Underclassmen entrepreneurs devise homework planning app

Freshman Bennett Somerville and sophomore Ethan Davis met with Congressman Jared Huffman on Jan. 24 to celebrate the success of their recently developed homework planning app, “abcPlan.” Huffman attended the Winter Rally on Feb. 1 to announce their achievement.  

Honoring Bennett Somerville and Ethan Davis, Congressman Jared Huffman announces the success of their homework planning app at the Winter Rally on Feb. 1.

Honoring Bennett Somerville and Ethan Davis, Congressman Jared Huffman announces the success of their homework planning app at the Winter Rally on Feb. 1.

The app won the Congressional App Challenge in California’s second district, a competition that hosted over 4,100 participants from across the nation, ultimately naming winners from each of the 190 Congressional districts.

The work paid off not only for Somerville and Davis, but also for the whole community, including students who use the app to enhance their organization.

“AbcPlan is a homework planning app that is designed for students. It is this really simple app that allows students to keep track of all their assignments in one place,” Davis said.

Davis, who is in AP Computer Science, learned about the contest from his teacher, David Goldsmith, who recognized Davis’s dedication and strong work ethic.

Coding in lab 279, Bennett Somerville and Ethan Davis, focus closely on the screen.

Coding in lab 279, Bennett Somerville and Ethan Davis, focus closely on the screen.

“[Ethan has] always been pretty motivated. He’s been pretty good at coding from the get-go. He likes doing things above and beyond the regular routine or doing things just a little bit differently,” Goldsmith said.

Somerville, however, is not a Programming student but is self-taught, and found out about the challenge through the RHS Hacks Club—a newly developed club that serves as a platform for programmers to discuss their latest endeavors. Despite not being in the same course, Davis and Somerville have been programming together for approximately four years, as they became friends when Somerville’s brother, Karl, introduced them.

Somerville and Davis developed the app in about five days, using coding languages including HTML, CSS, front-end JavaScript and Node.js.

Somerville believes that what distinguishes abcPlan from other homework-tracking apps is its straightforward interface.

“The main point is that other apps are very complex and they take a while to set up. You have to enter all your classes, you have to enter what time they are. Often, they aren’t simple enough,” Somerville said.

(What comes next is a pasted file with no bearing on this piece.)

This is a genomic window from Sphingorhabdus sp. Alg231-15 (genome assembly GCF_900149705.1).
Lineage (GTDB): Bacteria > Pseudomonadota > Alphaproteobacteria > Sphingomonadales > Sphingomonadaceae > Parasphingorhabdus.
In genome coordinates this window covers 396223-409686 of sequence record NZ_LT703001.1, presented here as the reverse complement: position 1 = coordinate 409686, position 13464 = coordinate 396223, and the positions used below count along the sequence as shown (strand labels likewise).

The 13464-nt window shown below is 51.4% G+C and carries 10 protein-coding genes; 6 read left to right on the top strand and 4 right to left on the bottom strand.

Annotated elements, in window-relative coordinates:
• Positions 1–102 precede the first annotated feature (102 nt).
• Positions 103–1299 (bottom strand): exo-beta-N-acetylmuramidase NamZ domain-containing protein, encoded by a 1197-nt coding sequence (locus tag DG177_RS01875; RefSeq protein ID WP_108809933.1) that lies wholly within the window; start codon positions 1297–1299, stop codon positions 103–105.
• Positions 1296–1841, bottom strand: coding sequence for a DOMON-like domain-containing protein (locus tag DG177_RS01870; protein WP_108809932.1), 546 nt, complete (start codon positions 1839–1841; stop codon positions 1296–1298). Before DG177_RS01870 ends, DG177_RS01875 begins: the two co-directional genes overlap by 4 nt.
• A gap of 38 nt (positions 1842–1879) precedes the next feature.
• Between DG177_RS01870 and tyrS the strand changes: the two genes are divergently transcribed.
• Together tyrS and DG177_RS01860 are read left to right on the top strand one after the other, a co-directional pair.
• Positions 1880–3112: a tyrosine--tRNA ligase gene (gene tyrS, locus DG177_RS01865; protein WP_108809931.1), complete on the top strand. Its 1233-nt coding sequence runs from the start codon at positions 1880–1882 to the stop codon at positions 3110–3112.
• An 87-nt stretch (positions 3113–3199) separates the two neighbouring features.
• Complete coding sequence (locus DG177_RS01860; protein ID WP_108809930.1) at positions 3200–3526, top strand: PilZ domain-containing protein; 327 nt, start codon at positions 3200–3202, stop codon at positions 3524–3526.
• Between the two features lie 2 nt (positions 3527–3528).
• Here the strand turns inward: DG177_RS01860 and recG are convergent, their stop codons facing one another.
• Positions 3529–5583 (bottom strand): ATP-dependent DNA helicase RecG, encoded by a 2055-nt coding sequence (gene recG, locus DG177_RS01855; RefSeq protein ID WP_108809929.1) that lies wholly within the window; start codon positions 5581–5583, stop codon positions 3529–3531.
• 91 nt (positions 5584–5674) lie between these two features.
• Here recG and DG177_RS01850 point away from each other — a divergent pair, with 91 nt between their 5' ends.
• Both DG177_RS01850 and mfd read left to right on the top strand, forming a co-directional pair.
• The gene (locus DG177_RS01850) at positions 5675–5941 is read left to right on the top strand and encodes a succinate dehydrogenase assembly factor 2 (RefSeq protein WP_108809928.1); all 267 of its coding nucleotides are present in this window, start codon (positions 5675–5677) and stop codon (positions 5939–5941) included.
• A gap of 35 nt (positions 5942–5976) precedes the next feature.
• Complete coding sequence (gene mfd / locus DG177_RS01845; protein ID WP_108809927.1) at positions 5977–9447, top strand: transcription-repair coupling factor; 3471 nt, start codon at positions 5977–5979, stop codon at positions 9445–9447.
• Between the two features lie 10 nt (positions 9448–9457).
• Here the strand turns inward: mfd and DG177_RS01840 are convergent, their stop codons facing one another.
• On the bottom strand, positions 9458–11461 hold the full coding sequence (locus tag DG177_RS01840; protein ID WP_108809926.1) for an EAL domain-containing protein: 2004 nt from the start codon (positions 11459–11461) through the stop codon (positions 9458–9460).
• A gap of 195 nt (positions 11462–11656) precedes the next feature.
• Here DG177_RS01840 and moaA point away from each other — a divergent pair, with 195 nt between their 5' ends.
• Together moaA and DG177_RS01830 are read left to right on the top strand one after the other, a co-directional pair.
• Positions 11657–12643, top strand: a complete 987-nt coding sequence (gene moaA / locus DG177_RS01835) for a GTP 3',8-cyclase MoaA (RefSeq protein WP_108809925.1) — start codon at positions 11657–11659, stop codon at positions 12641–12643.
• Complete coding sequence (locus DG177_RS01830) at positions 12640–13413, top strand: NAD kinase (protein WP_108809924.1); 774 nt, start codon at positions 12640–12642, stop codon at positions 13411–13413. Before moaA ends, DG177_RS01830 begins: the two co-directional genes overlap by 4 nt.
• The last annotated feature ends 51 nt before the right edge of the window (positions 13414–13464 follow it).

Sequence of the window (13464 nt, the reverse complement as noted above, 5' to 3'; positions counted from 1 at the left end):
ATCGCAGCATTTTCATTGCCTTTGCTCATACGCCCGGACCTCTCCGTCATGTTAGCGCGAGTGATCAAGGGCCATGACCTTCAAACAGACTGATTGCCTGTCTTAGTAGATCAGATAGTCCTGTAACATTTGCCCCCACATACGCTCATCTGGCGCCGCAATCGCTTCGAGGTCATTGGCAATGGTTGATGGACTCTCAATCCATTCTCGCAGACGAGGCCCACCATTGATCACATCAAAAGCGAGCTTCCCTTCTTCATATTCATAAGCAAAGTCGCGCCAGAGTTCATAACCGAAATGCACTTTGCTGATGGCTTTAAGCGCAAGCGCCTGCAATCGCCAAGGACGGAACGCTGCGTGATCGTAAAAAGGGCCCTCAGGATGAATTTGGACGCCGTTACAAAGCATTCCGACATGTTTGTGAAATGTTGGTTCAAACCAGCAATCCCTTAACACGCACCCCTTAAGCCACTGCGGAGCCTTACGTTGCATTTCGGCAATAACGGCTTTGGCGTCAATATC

This dissatisfaction acted as the driving force, compelling the entrepreneurs to invent a basic and efficient software.

The app is on the web and can be accessed free of charge at abcPlan.me. Anyone can sign on with their Google account and use the program. Once signed in, there is a plus button where assignments can be added. Then, the assignment name, course, notes and due date can be entered. Additionally, assignments can be edited, completed or deleted.

 

In terms of future developments, Somerville and Davis are brainstorming ways to improve their design and further enhance the organization of abcPlan.

Smarter features, including a gauge on the amount of time homework takes to complete, are being considered at the moment, according to Davis.

“The idea would be, once you’re finished with homework, you tell [the app] how long it took, every once in a while. Over time, it can kind of figure out how long homework is expected to take you,” Davis said.

The app will also become mobile, making it easier for peers to access on their phones and more convenient to use at school, according to Somerville.

Both Davis and Somerville plan to continue crafting new services that could reach the Redwood community and beyond.

“In the very large scheme of things, computer science is a path that I really want to take in my future and I want to do something powerful with it,” Somerville said.

The fledgling programmers aren’t the only ones who support the swelling of the technological milieu. Goldsmith similarly believes that innovative ideas and thinkers are pivotal constituents that account for success.

“It is important to have people that think outside the box, that are creative, try things that they wouldn’t normally do, try things that people say won’t work, try them anyway, do things that sometimes people say ‘don’t do.’ That’s how new discoveries are made,” Goldsmith said.

 

Video published on YouTube by Ethanent on Nov. 10, 2017.

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